According to Marx, it was only "after the productive forces have also increased with the all-around development of the individual, and all the springs of co-operative wealth flow more abundantly—only then can the narrow horizon of bourgeois right be crossed in its entirety and society inscribe on its banner: 'from each according to his ability, to each according to his needs!"' Marx's vision was therefore of a world constrained for centuries, though progressively less so, and eventually becoming unconstrained. Engels called this "the ascent of man from the kingdom of necessity to the kingdom of freedom."

Marxian doctrine, as it applies respectively to the past and the future, reflects the reasoning respectively of the constrained and the unconstrained visions. Looking back at history, Marxism sees causation as the constrained vision sees it, as systemic rather than intentional. In Engels' words, "what each individual wills is obstructed by everyone else, and what emerges is something that no one willed." When referring to the capitalist and pre-capitalist past, individual intention was as sweepingly rejected as a source of social causation in Marxism as in Adam Smith or any other exemplar of the constrained vision. Unlike many others on the political left, Marx did not regard the capitalist economy as directly controlled by the individual intentions of capitalists, but rather as controlling them systemically—forcing them to cut prices, for example, as technology lowered production costs, or even forcing them to sell below cost during economic crises. Similarly, bourgeois democratic governments were seen as unable to control insurgent political tendencies threatening their rule.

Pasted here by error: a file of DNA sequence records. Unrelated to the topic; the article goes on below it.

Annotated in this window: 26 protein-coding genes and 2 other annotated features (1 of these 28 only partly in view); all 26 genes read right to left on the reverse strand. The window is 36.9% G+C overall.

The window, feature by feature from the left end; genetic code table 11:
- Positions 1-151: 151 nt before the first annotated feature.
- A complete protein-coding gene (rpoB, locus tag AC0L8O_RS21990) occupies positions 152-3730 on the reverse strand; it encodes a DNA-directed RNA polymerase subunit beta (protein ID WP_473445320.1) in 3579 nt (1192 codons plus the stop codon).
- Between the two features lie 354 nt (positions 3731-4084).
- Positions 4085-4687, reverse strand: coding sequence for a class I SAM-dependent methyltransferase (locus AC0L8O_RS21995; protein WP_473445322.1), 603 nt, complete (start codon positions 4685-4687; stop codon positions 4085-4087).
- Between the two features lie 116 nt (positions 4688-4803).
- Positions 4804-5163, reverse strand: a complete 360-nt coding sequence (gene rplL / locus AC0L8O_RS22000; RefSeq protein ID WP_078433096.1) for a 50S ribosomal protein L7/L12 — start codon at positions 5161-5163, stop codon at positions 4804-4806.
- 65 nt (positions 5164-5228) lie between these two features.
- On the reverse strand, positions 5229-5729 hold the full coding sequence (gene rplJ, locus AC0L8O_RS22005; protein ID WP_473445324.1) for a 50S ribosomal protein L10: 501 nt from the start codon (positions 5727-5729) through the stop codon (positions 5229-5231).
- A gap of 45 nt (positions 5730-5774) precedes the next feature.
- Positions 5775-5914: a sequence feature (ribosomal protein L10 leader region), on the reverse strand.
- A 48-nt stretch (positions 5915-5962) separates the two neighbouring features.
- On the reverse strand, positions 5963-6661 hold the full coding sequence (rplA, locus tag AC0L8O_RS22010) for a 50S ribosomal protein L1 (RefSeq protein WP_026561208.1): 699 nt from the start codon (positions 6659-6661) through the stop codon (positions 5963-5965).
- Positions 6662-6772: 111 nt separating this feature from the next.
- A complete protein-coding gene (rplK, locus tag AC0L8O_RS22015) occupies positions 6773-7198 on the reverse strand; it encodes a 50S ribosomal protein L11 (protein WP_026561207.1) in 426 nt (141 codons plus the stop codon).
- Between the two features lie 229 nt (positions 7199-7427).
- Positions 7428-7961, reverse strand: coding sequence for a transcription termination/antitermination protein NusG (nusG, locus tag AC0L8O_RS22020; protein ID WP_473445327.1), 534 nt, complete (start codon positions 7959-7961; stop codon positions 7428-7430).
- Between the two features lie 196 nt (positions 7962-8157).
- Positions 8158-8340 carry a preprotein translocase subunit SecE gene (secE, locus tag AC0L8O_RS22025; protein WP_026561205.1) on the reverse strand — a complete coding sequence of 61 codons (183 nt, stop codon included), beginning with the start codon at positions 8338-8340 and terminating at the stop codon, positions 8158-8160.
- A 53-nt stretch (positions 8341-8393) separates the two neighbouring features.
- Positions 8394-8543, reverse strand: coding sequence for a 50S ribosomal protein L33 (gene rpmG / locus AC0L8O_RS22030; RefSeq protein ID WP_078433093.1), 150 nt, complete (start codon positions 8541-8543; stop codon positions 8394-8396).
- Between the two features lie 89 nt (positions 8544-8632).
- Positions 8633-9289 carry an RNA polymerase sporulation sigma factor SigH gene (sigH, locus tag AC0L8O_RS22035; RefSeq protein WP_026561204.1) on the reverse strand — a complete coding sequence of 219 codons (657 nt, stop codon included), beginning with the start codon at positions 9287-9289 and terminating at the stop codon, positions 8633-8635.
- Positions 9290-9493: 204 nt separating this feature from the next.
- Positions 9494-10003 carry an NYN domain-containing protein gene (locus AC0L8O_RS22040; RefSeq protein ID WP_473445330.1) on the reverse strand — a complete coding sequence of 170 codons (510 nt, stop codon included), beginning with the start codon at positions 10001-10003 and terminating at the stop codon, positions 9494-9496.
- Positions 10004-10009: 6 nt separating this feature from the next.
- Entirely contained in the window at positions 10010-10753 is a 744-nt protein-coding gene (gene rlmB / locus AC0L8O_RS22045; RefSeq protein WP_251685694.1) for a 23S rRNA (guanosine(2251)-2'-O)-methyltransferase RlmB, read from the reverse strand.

Marxian moral as well as causal conclusions about the past were consistently cast in terms of a constrained vision. For ancient economic and social systems, slavery and incest were considered by Marx to be historically justified, because of the narrower inherent constraints of those primitive times. Nor would the immediate post-revolutionary regime envisioned by Marx sufficiently escape constraints to decide deliberately when to end the state; rather, systemic conditions would determine when and how the state would eventually "wither away."

Only in some indefinite future was the unconstrained world, which Marxism sought, expected to be realized. In speaking of that world, and contrasting its desirable features with those of capitalism, Marx's language became that of the unconstrained vision. "Real" freedom of the individual, to be realized under Marxian communism, meant "the positive power to assert his true individuality," not merely the "bourgeois" freedom of the constrained vision—"the negative power to avoid this or that."

According to Marx and Engels: